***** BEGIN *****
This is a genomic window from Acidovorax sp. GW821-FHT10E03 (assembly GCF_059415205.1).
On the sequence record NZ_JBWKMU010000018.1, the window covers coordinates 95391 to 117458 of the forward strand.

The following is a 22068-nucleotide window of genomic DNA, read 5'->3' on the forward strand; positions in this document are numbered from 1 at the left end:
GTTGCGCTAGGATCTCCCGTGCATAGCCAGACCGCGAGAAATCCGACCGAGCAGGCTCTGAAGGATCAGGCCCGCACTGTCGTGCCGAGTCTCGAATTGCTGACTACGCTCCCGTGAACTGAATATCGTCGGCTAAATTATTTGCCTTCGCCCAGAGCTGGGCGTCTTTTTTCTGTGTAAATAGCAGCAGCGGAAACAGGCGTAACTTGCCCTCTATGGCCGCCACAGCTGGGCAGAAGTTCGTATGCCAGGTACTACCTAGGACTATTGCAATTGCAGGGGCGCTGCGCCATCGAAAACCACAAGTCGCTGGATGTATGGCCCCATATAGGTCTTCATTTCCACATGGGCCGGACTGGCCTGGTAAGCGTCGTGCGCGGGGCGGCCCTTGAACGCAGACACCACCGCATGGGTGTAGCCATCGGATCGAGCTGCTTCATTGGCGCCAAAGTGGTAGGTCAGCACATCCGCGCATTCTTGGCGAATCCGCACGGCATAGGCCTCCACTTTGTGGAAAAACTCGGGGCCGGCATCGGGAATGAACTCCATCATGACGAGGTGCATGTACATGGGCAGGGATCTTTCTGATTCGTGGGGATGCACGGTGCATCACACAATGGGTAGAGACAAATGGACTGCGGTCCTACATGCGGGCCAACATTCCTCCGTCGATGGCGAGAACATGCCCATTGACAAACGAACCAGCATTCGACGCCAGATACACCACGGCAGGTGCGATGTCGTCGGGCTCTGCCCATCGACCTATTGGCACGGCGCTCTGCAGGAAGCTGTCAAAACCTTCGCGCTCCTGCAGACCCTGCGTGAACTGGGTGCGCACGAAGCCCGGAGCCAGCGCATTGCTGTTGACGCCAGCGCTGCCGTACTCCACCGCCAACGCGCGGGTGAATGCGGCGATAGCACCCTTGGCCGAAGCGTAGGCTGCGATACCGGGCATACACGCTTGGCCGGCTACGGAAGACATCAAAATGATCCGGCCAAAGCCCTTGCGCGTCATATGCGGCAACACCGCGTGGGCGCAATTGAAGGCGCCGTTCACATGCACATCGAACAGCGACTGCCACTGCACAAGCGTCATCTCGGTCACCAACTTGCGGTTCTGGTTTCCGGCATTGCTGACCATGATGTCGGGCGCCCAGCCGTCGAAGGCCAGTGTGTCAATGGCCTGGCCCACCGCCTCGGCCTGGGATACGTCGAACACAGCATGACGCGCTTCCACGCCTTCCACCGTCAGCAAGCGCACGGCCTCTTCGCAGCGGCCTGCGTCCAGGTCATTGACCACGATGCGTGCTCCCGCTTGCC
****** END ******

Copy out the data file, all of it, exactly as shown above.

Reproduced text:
This is a genomic window from Acidovorax sp. GW821-FHT10E03 (assembly GCF_059415205.1).
On the sequence record NZ_JBWKMU010000018.1, the window covers coordinates 95391 to 117458 of the forward strand.

The following is a 22068-nucleotide window of genomic DNA, read 5'->3' on the forward strand; positions in this document are numbered from 1 at the left end:
GTTGCGCTAGGATCTCCCGTGCATAGCCAGACCGCGAGAAATCCGACCGAGCAGGCTCTGAAGGATCAGGCCCGCACTGTCGTGCCGAGTCTCGAATTGCTGACTACGCTCCCGTGAACTGAATATCGTCGGCTAAATTATTTGCCTTCGCCCAGAGCTGGGCGTCTTTTTTCTGTGTAAATAGCAGCAGCGGAAACAGGCGTAACTTGCCCTCTATGGCCGCCACAGCTGGGCAGAAGTTCGTATGCCAGGTACTACCTAGGACTATTGCAATTGCAGGGGCGCTGCGCCATCGAAAACCACAAGTCGCTGGATGTATGGCCCCATATAGGTCTTCATTTCCACATGGGCCGGACTGGCCTGGTAAGCGTCGTGCGCGGGGCGGCCCTTGAACGCAGACACCACCGCATGGGTGTAGCCATCGGATCGAGCTGCTTCATTGGCGCCAAAGTGGTAGGTCAGCACATCCGCGCATTCTTGGCGAATCCGCACGGCATAGGCCTCCACTTTGTGGAAAAACTCGGGGCCGGCATCGGGAATGAACTCCATCATGACGAGGTGCATGTACATGGGCAGGGATCTTTCTGATTCGTGGGGATGCACGGTGCATCACACAATGGGTAGAGACAAATGGACTGCGGTCCTACATGCGGGCCAACATTCCTCCGTCGATGGCGAGAACATGCCCATTGACAAACGAACCAGCATTCGACGCCAGATACACCACGGCAGGTGCGATGTCGTCGGGCTCTGCCCATCGACCTATTGGCACGGCGCTCTGCAGGAAGCTGTCAAAACCTTCGCGCTCCTGCAGACCCTGCGTGAACTGGGTGCGCACGAAGCCCGGAGCCAGCGCATTGCTGTTGACGCCAGCGCTGCCGTACTCCACCGCCAACGCGCGGGTGAATGCGGCGATAGCACCCTTGGCCGAAGCGTAGGCTGCGATACCGGGCATACACGCTTGGCCGGCTACGGAAGACATCAAAATGATCCGGCCAAAGCCCTTGCGCGTCATATGCGGCAACACCGCGTGGGCGCAATTGAAGGCGCCGTTCACATGCACATCGAACAGCGACTGCCACTGCACAAGCGTCATCTCGGTCACCAACTTGCGGTTCTGGTTTCCGGCATTGCTGACCATGATGTCGGGCGCCCAGCCGTCGAAGGCCAGTGTGTCAATGGCCTGGCCCACCGCCTCGGCCTGGGATACGTCGAACACAGCATGACGCGCTTCCACGCCTTCCACCGTCAGCAAGCGCACGGCCTCTTCGCAGCGGCCTGCGTCCAGGTCATTGACCACGATGCGTGCTCCCGCTTGCC